Centers for Disease Control and Prevention (CDC). 2005. Third National Report on Human Exposure to Environmental Chemicals 2005. Centers for Disease Control and Prevention. Atlanta, Georgia. 2005. Available online at Search for Exposure Report.

Mendell M. 2007. Indoor residential chemical emissions as risk factors for respiratory and allergic effects in children: a review.

Indoor Air Journal 17: 259 – 277. August 2007. Available online at abstract.00025549-200708000-00002.htm

Waldman, P. 2005. Levels of risk. Common industrial chemicals in tiny doses raise health issues.The Wall Street Journal. July 25, 2005. New York, New York. 2005.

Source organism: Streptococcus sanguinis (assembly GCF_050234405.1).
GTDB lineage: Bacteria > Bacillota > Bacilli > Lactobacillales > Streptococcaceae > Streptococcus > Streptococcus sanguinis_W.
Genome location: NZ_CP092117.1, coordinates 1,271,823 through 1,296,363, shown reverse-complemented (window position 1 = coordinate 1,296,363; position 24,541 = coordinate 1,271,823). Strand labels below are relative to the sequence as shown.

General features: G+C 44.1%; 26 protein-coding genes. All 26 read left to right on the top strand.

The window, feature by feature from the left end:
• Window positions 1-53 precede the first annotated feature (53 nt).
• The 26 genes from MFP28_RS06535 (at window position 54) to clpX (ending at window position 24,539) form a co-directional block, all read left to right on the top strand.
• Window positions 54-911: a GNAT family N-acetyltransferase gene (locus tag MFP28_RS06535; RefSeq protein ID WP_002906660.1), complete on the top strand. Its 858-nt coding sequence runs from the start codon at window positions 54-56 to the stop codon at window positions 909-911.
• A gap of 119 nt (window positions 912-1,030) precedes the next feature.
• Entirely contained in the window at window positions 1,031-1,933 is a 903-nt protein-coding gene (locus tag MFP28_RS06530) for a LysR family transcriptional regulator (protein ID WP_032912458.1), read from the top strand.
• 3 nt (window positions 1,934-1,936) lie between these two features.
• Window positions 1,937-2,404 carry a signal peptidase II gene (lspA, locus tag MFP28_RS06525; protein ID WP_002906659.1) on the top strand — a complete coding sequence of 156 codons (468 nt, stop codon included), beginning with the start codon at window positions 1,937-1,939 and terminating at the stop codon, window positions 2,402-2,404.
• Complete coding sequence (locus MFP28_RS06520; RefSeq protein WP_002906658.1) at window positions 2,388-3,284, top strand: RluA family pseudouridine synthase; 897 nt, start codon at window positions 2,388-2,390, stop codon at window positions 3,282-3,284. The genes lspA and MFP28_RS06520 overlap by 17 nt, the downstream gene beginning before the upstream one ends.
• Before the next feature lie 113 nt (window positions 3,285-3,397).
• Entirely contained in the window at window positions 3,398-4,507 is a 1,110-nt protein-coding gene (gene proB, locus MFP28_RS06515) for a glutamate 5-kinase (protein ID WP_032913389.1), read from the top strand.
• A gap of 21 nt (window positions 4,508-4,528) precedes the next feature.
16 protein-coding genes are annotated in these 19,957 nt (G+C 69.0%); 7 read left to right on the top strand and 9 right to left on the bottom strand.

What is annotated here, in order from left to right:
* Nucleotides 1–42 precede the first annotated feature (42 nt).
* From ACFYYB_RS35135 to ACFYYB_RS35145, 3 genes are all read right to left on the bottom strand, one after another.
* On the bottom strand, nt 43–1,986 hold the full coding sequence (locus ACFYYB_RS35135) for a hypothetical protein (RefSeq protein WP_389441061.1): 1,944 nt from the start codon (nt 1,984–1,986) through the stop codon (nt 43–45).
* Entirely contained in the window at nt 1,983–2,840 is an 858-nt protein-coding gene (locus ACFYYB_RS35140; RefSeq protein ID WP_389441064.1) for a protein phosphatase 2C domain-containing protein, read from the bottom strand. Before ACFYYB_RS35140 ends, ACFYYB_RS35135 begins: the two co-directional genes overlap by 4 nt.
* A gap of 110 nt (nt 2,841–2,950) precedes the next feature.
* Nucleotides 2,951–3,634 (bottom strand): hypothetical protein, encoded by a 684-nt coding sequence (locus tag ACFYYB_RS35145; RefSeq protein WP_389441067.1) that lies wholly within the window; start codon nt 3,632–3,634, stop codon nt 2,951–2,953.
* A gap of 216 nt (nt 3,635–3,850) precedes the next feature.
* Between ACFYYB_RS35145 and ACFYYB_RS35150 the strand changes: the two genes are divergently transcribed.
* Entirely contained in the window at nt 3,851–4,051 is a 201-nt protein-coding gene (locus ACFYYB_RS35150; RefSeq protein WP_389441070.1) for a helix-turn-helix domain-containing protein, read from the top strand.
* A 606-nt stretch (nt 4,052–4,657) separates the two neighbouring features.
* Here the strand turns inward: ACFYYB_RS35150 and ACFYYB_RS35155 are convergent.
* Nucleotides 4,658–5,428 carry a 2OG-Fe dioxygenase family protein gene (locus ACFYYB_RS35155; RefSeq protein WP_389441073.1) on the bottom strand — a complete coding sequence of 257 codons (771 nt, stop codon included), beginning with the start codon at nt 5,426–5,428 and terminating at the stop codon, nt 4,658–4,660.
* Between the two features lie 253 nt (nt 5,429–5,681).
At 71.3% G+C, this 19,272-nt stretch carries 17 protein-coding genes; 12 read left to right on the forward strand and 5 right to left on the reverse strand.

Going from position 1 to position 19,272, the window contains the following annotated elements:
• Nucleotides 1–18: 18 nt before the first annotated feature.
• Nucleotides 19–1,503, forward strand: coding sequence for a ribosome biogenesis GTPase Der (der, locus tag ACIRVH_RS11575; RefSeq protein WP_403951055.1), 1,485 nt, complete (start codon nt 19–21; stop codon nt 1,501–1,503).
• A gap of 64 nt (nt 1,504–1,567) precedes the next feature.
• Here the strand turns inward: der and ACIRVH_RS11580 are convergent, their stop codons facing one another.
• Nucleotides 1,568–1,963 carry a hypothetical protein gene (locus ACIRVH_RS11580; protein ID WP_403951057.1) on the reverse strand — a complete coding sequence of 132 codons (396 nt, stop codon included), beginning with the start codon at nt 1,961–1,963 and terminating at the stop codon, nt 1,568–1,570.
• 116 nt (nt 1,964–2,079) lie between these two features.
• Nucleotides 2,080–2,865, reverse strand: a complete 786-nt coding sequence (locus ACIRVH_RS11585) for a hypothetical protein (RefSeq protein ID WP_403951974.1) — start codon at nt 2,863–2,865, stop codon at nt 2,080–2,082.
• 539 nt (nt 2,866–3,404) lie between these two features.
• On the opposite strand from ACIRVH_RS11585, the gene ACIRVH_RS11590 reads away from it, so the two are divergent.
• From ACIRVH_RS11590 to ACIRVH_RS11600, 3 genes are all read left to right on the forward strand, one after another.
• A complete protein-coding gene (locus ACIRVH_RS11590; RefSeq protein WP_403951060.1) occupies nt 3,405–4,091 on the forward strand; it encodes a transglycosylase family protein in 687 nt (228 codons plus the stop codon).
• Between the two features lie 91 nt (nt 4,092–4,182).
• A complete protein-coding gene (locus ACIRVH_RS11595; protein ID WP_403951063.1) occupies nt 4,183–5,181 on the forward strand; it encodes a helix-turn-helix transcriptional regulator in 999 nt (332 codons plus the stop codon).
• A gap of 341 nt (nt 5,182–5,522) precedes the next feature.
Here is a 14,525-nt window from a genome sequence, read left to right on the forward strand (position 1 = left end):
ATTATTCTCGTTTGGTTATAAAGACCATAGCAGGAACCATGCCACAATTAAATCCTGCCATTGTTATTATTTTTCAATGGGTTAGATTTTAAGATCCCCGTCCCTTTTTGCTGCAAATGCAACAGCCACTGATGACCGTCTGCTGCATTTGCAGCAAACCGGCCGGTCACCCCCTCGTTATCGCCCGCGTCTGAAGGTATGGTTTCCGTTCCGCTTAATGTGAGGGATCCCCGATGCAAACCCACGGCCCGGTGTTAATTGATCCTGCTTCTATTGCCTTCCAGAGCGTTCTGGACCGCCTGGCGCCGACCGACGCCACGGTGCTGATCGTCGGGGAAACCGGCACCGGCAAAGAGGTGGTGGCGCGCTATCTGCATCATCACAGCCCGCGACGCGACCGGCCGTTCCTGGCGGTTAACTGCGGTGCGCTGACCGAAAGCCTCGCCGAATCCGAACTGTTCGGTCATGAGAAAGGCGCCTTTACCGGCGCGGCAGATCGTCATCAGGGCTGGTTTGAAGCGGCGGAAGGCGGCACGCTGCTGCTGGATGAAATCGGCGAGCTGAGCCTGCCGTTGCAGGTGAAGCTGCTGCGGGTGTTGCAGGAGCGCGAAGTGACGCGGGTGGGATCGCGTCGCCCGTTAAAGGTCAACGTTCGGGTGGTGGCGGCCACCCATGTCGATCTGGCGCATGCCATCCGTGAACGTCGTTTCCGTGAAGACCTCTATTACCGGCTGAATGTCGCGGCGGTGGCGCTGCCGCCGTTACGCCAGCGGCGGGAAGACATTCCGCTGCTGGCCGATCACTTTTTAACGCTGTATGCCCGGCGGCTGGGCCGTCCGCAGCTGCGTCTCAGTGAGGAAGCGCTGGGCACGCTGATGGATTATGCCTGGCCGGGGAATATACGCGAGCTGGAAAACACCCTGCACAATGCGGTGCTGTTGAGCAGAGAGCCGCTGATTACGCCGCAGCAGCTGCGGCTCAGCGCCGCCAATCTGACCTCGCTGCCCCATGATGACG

Wilson PM, Chia DA and Ehlers BC. 2006. Green Chemistry in California: A Framework for Leadership in Chemicals Policy and Innovation. Prepared for The California Senate Environmental Quality Committee and The California Assembly Committee on Environmental Safety and Toxic Materials. California Policy Research Center. Berkeley, California. 2006. Available online at

Zajac L, Sprecher E, Landrigan P et al. 2009. A systemic review of US state environmental legislation and regulation with regards to the prevention of neurodevelopmental disabilities and asthma. Environmental Health. 8:9. March 26, 2009. Available online at